Composer Khayyam recounts his association with Farooq Sheikh

Sunday, 29 December 2013 - 6:57am IST | Agency: dna

I have had the good fortune of being in several projects in which Farooq Sheikh was involved, so in the early hours when I heard of his passing away my first reaction was of disbelief. How can a man so full of life be snatched away like this from amongst our midst?

Steeped in Hindustani tehzeeb, an adaab and a smile from him was all it took to bewitch people. Everything about him suggested gentlemanliness and great upbringing. He came from a family of well-to-do zamindars of Amroli, but never once did one find him even raising his voice. You should see how much izzat and affection he would put into speaking either on the sets or at home. That for me is the real indication of how great a human being he was.

When he was cast in the lead as Yusuf Fakir Mohammed, for the low-budget Yashraj film Noorie in 1979, he’d already made a mark for himself with roles like Sikandar Mirza in Garm Hawa, Aquil in Shatranj Ke Khiladi and Ghulam Hussain in Gaman. Both Poonam (Dhillon) and he were new and hardly known but the film became a hit with record-breaking collections. My compositions for the film were such a hit that they could be heard no matter where one went in the country.

Even in the 1981 Umrao Jaan, where the Rekha-Asha Bhosale combination walked away with all the acclaim, the song by Talat Aziz filmed on him — zindagi jab bhi tere bazm mein laati hai hamey — stood out. He would praise the silken soft feel of the song, which he really made his own in the film with his regal splendour.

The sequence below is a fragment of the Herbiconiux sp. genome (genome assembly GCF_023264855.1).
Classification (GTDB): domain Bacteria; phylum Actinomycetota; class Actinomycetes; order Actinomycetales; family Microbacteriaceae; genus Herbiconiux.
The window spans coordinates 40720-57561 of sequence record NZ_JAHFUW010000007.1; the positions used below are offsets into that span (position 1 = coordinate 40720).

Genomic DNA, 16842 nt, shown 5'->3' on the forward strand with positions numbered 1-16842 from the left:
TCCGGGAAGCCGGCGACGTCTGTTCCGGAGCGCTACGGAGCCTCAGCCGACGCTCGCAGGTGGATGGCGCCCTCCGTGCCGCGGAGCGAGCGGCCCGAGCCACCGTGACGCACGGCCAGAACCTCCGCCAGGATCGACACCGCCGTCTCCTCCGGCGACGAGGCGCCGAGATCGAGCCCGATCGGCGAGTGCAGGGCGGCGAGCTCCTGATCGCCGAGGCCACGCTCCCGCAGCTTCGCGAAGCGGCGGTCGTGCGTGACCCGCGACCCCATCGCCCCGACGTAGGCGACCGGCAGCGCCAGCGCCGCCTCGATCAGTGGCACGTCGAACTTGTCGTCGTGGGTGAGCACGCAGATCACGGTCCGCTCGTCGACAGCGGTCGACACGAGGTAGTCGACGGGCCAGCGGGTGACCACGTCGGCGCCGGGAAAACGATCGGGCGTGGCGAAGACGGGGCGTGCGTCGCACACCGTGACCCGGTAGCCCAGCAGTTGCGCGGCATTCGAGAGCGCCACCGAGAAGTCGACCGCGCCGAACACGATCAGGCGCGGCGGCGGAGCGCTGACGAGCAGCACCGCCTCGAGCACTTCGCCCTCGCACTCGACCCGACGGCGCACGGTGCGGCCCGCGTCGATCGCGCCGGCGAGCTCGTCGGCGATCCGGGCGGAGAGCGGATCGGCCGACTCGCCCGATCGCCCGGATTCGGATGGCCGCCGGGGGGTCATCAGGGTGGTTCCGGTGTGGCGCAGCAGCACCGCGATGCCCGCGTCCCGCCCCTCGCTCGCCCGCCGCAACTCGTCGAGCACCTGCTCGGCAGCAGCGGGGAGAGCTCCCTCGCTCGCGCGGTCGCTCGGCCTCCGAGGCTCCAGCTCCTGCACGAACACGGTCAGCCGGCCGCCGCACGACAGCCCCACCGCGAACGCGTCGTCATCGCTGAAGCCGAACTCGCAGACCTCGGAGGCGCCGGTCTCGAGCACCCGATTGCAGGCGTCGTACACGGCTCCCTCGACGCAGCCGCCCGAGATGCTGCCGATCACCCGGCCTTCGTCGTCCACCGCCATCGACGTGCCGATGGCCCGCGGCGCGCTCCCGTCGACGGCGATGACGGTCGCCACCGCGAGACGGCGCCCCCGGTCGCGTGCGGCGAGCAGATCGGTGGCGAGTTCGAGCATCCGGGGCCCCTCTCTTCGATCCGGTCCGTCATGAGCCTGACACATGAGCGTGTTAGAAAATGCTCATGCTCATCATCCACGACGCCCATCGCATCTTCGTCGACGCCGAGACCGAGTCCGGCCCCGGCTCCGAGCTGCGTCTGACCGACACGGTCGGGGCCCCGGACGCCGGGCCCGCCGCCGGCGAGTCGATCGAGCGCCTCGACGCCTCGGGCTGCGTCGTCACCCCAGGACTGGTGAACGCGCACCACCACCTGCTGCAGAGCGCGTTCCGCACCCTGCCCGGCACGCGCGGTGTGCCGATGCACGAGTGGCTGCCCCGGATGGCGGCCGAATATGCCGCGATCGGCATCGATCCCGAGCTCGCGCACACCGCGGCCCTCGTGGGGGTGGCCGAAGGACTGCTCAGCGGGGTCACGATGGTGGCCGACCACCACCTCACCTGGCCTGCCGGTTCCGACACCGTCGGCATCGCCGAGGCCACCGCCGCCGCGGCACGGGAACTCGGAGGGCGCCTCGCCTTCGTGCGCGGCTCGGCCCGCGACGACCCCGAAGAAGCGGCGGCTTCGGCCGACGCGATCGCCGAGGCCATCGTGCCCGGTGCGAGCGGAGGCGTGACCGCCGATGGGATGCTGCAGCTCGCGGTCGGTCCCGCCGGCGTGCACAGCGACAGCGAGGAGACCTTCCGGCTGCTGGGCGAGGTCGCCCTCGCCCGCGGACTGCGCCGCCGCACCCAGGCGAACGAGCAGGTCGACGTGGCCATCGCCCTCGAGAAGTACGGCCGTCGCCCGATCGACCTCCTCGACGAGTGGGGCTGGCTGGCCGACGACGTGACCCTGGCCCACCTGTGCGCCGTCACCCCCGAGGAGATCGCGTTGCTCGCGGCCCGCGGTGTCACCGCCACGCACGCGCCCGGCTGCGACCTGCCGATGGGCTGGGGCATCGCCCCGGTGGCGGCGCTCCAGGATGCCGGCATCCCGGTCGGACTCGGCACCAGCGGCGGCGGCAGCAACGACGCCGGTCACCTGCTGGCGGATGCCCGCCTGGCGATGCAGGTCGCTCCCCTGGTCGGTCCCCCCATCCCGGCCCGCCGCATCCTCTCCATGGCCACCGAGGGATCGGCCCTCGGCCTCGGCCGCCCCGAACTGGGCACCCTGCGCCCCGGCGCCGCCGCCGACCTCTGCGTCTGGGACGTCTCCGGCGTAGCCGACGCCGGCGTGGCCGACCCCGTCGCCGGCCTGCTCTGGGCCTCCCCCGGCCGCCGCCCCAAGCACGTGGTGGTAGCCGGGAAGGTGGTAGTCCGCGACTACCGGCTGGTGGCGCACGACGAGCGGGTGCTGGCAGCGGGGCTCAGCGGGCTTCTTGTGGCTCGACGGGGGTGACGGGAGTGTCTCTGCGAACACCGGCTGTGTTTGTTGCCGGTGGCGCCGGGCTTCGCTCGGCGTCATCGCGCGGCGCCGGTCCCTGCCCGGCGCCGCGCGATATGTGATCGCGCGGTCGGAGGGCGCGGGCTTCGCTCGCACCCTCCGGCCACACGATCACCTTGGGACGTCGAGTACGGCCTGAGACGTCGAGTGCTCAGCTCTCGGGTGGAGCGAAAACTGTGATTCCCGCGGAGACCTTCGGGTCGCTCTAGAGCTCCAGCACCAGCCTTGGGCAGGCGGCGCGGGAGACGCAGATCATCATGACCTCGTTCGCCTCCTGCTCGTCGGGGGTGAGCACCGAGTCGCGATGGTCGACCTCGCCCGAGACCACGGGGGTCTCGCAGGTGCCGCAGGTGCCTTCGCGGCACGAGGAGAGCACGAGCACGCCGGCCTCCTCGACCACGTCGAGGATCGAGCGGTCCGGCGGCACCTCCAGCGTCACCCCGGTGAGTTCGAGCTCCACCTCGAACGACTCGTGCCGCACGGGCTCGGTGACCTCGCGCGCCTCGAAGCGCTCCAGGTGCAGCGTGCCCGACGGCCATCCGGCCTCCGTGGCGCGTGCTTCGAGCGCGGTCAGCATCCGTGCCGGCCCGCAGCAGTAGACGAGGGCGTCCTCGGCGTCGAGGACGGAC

Though I wasn’t associated with either Saath Saath or Chashme Buddoor, which came in quick succession after this, they will remain the films that come to mind immediately when one thinks of him. We were to again work together in Sagar Sarhadi’s Bazaar in 1982. This time, his Sarju came from a really poor background and the pain Farooq saab depicted with his eyes was amazing. Again, the number I composed drew a lot on his refined gentle persona. Even today, ‘Phir chhidi raat baat phoolon ki’ never fails to enthuse listeners and I will always give credit to Farooq and Supriya, who brought the sentiment of the song alive.

I met him at Muzaffar Ali saab’s son Shaad’s wedding nearly a year ago, and he came by to say salaam. We promised each other to catch up for a longer chat soon. Unfortunately, that will never be now...
(As told to Yogesh Pawar)

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